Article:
CDC in Vietnam

Vietnam RRT banner image

The Centers for Disease Control and Prevention (CDC) began working with the government of Vietnam and local organizations in 1998 to build effective and sustainable public health systems. CDC provides technical expertise for evidence-based decisions to strengthen the capacity and infrastructure of Vietnam’s national health systems. CDC works closely with Vietnam to address HIV, tuberculosis, and influenza, as well as strengthening laboratory, surveillance, and workforce capacity to respond to disease outbreaks.

Vietnam Map

What CDC is Doing in Vietnam

In today’s globally connected world, disease threats can spread faster and more unpredictably than ever before. CDC’s global health security efforts in Vietnam help improve the country’s ability to prevent, detect, and respond to infectious disease outbreaks before they become epidemics that could affect global populations. These efforts help Vietnam reach the targets outlined in the Global Health Security Agenda (GHSA), a global partnership launched in 2014 to help make the world safer and more secure from infectious diseases.

Working closely with the government of Vietnam and other partners, CDC provides expertise and support across the 11 technical areas known as GHSA action packages, which help Vietnam build core public health capacities in disease surveillance, laboratory systems, workforce development, emergency management, and other critical areas. CDC focuses on providing support for early reporting of disease outbreaks, better infection and prevention control, increasing biosafety and biosecurity, and reducing illnesses and deaths due to antimicrobial resistance. Rates of antimicrobial resistance in Vietnam are among the highest in Asia. CDC supports Vietnam in tracking multidrug resistant infections in hospitals as part of the country’s National Action Plan—a critical step in monitoring the spread of antibiotic resistant bacteria.

HIV is a leading cause of death and a health threat to millions worldwide. As a key implementer of the U.S. President’s Emergency Plan for AIDS Relief (PEPFAR), CDC works with Vietnam to build a sustainable, high-impact national HIV response to accelerate progress towards the UNAIDS global targets to control the HIV epidemic. CDC provides technical assistance focused on innovation in program models, strengthened HIV laboratory and diagnostic capacity, and enhanced HIV surveillance, epidemiology, and program monitoring. Recent CDC-supported innovations include same-day antiretroviral (ARV) therapy initiation, multi-month scripting and dispensing of ARVs, and the introduction of recency testing to understand the dynamics of new HIV infections in Vietnam.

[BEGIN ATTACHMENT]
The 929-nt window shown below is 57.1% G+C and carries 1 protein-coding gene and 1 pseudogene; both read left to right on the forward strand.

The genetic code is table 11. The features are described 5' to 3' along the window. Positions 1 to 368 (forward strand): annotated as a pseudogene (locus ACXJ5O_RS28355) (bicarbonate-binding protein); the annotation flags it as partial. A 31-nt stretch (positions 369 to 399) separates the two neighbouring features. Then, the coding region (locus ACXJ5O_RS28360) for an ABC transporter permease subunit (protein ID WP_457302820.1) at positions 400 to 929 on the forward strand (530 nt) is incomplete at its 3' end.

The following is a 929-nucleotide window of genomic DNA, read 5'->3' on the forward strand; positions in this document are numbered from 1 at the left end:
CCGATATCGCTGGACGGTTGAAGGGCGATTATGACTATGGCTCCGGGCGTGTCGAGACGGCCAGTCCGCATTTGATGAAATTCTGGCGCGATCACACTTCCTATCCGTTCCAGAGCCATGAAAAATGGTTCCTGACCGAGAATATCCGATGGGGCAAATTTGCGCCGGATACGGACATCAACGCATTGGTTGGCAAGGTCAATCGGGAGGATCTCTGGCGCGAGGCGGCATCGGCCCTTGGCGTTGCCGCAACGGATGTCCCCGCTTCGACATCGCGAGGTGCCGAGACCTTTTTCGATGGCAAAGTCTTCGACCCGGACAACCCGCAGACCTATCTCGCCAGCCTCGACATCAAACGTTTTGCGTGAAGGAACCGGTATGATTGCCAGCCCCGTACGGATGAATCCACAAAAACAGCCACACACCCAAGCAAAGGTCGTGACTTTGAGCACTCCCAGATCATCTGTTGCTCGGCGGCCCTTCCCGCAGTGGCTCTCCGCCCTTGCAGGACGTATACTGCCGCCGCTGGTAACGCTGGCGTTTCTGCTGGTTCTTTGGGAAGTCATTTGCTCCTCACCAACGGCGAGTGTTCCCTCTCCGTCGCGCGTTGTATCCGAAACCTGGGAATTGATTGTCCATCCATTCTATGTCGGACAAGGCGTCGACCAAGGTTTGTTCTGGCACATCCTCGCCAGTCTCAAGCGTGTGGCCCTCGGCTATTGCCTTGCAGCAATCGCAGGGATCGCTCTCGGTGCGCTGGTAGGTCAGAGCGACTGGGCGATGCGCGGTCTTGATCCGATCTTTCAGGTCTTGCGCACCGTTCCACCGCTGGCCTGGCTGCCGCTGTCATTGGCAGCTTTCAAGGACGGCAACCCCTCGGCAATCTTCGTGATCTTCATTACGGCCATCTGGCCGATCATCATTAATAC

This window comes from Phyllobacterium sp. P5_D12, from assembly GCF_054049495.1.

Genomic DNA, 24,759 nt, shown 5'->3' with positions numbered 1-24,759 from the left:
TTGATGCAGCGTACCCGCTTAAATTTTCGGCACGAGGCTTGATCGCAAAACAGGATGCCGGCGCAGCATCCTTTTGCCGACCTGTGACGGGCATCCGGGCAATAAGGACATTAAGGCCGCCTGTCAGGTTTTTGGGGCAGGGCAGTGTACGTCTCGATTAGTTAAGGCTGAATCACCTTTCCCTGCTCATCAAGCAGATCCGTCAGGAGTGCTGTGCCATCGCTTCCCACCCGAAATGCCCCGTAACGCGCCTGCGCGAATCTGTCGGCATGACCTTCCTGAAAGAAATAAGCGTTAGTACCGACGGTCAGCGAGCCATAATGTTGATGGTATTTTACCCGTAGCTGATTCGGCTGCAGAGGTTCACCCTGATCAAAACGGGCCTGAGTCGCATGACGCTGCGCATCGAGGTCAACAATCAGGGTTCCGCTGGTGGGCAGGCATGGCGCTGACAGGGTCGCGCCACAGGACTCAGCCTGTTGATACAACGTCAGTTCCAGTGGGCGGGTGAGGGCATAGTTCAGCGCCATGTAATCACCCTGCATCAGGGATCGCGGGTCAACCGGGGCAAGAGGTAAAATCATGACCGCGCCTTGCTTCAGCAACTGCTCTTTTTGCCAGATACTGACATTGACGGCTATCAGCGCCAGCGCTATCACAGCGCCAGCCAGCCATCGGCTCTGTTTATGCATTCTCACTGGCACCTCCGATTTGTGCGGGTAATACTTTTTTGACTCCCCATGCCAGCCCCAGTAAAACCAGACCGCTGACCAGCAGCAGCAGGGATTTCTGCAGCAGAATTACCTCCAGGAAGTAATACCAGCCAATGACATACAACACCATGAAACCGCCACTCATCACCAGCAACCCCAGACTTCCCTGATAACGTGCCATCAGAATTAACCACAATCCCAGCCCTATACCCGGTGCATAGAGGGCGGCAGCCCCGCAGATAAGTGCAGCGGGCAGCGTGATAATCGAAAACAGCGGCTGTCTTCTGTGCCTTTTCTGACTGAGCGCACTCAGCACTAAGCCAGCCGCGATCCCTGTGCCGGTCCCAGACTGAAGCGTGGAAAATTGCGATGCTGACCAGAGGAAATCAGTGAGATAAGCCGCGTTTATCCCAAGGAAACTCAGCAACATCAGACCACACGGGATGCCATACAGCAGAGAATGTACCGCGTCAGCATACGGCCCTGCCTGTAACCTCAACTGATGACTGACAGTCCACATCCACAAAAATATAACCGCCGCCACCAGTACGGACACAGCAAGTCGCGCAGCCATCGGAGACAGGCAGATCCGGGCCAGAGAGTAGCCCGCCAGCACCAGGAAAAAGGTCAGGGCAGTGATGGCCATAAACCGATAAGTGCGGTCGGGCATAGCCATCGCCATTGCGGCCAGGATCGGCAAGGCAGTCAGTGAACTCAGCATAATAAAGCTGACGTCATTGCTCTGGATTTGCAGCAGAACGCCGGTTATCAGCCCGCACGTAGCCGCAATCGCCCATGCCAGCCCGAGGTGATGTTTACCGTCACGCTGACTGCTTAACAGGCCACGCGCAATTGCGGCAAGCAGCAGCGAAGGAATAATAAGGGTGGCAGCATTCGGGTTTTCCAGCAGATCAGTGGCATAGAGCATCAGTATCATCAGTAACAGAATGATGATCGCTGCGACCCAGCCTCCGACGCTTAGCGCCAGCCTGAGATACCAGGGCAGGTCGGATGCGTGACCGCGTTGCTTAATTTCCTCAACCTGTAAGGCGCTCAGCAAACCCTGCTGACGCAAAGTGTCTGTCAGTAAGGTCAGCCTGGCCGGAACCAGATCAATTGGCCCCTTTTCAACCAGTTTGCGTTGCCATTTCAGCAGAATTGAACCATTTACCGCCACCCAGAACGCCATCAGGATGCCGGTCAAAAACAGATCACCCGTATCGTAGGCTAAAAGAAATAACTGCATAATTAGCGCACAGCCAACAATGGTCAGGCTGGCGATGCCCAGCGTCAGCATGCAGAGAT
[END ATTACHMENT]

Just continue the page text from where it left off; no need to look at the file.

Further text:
With tuberculosis (TB) as the leading cause of death among people living with HIV, CDC provides technical support to Vietnam’s National TB Program. Areas of focus include improving efforts to find, cure, and prevent TB, HIV-associated TB, and multidrug resistant TB by strengthening the country’s capacity to operationalize new and existing TB control tools, building the evidence-base for improved TB control and prevention, and using the evidence to guide data-driven decision-making.

To maximize public health impact, CDC targets populations and provinces most at risk for HIV, improves access to HIV testing, and strengthens links to immediate treatment and ongoing care. CDC collaborates with provincial and national HIV programs to assure that provincial health bodies have the capacity to provide high-quality HIV clinical and technical assistance to HIV service delivery sites.

CDC supports strengthening laboratory quality management systems to accurately diagnose, monitor, and prevent HIV, TB, influenza, and other infectious diseases. These activities help Vietnam to develop national strategic plans, a public health reference laboratory network, and a biosafety and biosecurity system. CDC also supports scale up for HIV confirmatory services, routine viral load monitoring, and innovations such as recency testing and molecular diagnostics for TB. Implementation of an electronic laboratory information system at 32 HIV testing labs led to faster results and improved data quality.